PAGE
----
The fourth time was not the charm for a would-be Louisiana lawyer who hoped to overcome a misstep she made in law school in 1995.
The Louisiana Supreme Court on April 9 denied Marcia Denise Jordan’s application for admission to the bar for the fourth time, citing evidence that she embezzled from Loyola University New Orleans School of Law’s Student Bar Association while serving as its president, and that she later engaged in the unauthorized practice of law.
The court said it was permanently shutting the doorway to the profession to Jordan. “Given the egregious nature of petitioner’s wrongdoing, as well as a pattern of conduct occurring over many years, we can conceive of no circumstances under which we would ever grant her admission to the practice of law in the state,” the court said in an unsigned opinion.
Jordan — who, according to the court, has repaid the student organization — could not be reached for comment.
According to the opinion, she enrolled at Loyola in 1993 and served as the president of the student organization during the 1995-96 academic year. She graduated in May 1996 and passed the Louisiana bar exam, but the law school rescinded her dean’s certificate — the document that proves she graduated — the day before the admissions ceremony amid allegations of embezzlement.
Following an investigation, a court-appointed commissioner concluded that Jordan used student funds for her own personal purposes and that she had destroyed related financial records once the law school launched an investigation, the court wrote. The court denied her first application for admission in 1999.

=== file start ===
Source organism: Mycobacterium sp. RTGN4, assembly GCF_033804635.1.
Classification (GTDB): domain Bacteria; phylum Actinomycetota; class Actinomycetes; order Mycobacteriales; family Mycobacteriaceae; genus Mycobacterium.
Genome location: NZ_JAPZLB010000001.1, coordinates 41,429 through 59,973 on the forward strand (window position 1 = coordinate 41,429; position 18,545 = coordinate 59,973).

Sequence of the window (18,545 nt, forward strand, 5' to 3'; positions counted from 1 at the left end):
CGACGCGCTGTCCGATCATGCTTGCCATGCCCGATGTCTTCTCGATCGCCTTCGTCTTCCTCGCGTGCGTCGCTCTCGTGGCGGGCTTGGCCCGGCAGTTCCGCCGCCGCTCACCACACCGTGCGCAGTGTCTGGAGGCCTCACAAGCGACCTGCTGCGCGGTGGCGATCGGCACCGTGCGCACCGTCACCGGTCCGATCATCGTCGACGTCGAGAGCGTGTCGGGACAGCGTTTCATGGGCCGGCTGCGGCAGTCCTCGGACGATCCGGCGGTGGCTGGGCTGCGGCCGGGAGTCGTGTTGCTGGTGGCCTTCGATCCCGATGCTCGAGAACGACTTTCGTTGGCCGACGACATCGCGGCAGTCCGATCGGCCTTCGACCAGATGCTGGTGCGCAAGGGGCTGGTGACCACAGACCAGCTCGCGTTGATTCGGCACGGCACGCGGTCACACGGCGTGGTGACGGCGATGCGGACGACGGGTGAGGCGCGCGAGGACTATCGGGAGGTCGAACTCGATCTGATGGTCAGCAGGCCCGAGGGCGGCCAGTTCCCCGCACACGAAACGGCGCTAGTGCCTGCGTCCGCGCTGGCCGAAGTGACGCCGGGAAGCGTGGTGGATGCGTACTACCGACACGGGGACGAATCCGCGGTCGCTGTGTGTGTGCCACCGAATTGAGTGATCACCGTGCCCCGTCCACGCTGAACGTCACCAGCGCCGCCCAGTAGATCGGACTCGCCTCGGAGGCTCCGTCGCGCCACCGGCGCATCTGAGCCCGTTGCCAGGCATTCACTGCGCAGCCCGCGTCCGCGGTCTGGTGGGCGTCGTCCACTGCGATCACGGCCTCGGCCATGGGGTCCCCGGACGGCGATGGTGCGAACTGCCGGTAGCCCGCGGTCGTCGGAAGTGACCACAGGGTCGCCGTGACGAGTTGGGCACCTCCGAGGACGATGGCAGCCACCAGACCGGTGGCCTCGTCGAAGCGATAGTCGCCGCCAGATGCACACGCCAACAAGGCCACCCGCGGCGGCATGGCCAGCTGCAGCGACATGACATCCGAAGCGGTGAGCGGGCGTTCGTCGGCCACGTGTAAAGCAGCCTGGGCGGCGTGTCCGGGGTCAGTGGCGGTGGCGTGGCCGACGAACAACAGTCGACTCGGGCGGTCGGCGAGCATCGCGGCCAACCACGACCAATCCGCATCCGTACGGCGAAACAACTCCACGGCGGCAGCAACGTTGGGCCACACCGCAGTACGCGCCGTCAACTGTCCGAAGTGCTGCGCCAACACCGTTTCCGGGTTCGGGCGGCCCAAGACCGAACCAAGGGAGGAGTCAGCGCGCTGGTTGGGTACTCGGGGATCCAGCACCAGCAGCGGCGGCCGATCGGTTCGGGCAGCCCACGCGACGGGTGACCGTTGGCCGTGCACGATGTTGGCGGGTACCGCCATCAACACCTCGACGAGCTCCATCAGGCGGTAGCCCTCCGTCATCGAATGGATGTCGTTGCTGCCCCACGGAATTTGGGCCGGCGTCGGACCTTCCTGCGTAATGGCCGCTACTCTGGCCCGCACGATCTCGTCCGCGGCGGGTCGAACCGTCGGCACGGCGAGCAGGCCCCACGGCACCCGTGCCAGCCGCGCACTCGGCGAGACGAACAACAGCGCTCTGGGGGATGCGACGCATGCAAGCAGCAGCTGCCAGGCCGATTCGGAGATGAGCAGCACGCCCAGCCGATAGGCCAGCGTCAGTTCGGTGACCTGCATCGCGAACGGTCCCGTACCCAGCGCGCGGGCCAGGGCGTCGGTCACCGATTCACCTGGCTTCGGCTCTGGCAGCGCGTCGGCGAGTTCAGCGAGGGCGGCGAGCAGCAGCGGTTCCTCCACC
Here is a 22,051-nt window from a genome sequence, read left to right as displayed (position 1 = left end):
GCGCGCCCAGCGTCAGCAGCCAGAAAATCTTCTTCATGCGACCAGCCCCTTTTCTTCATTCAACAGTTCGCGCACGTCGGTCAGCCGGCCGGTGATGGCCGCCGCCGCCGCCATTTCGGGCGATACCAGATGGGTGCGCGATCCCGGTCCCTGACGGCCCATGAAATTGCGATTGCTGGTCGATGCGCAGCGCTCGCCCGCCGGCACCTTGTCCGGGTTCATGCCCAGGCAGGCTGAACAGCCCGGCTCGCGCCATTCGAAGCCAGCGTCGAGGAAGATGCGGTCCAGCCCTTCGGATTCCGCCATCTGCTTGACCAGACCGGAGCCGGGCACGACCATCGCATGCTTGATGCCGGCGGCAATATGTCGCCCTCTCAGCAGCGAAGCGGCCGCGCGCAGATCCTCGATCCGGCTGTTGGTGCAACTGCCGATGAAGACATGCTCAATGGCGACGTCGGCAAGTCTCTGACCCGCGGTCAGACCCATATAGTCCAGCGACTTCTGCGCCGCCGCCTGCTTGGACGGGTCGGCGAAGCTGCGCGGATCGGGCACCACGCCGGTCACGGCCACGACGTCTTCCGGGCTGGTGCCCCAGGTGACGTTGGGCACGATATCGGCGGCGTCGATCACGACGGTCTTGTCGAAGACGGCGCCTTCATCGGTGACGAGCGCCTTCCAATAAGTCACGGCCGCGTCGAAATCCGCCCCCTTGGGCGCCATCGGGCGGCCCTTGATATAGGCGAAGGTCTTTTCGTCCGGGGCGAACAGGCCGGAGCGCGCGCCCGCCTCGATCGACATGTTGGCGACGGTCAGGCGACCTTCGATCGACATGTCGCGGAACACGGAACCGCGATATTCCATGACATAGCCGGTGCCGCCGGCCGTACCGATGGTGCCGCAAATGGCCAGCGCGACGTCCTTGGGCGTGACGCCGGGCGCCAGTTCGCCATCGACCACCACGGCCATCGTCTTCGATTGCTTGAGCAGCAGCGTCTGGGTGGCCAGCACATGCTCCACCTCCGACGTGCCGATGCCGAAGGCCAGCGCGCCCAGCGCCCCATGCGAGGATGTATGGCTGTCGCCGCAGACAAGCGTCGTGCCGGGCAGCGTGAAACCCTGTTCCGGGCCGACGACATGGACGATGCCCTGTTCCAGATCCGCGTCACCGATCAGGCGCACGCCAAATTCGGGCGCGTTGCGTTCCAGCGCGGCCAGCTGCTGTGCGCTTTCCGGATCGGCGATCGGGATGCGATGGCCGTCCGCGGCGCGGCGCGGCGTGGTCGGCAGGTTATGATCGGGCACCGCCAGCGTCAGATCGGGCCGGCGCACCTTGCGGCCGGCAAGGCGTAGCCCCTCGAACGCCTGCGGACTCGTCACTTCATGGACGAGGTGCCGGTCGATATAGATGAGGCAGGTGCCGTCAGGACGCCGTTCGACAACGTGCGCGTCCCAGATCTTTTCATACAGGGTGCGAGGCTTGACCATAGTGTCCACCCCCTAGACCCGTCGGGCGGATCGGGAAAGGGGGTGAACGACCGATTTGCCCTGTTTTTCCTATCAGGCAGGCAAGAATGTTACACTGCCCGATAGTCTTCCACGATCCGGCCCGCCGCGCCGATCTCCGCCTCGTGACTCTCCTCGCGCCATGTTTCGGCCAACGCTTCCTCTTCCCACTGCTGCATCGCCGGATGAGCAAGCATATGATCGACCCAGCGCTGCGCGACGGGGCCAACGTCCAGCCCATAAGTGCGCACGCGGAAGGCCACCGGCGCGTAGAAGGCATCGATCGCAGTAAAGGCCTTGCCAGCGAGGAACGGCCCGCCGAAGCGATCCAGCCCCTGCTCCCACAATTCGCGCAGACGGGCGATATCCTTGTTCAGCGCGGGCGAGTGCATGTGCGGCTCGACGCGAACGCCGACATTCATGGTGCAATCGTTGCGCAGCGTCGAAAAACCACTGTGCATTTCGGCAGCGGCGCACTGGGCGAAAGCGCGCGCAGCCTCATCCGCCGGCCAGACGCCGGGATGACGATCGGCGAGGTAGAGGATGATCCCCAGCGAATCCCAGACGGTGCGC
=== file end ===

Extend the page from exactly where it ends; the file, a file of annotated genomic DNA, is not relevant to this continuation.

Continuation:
Jordan reapplied in 2000, but the court again refused her. She applied for a third time in 2004, arguing that she had “demonstrated a significant change in circumstances since our prior decisions denying admission,” the court wrote. By that time, she had repaid the money and the law school had reissued her dean’s certificate, the court said.
The court turned the matter over the state bar’s Office of Disciplinary Counsel, and, following another investigation, a commissioner recommended that Jordan be admitted. However, the Committee on Bar Admissions objected.
During oral arguments before the court at that time, an allegation emerged that Jordan had engaged in the unauthorized practice of law and improperly shared fees with Richard Garrett, a New Orleans attorney for whom Jordan was working as a legal assistant, the court wrote. The court ordered another investigation, and the commissioner issued a new recommendation that Jordan be refused admission. (Garrett was eventually disbarred for allowing Jordan to represent clients and sharing fees with her, the court said.) The court denied Jordan’s application for the third time in 2009.
In its latest ruling, the court concluded that Jordan had failed to demonstrate “good moral character and fitness to practice law.”
“Standing alone, the unauthorized practice of law conclusively demonstrates that petitioner lacks the moral fitness to be admitted to the bar,” the court wrote. “The improper fee-sharing and the conduct arising out of the incident at the law school simply serve to underscore the conclusion that petitioner possesses serious and fundamental character flaws.”
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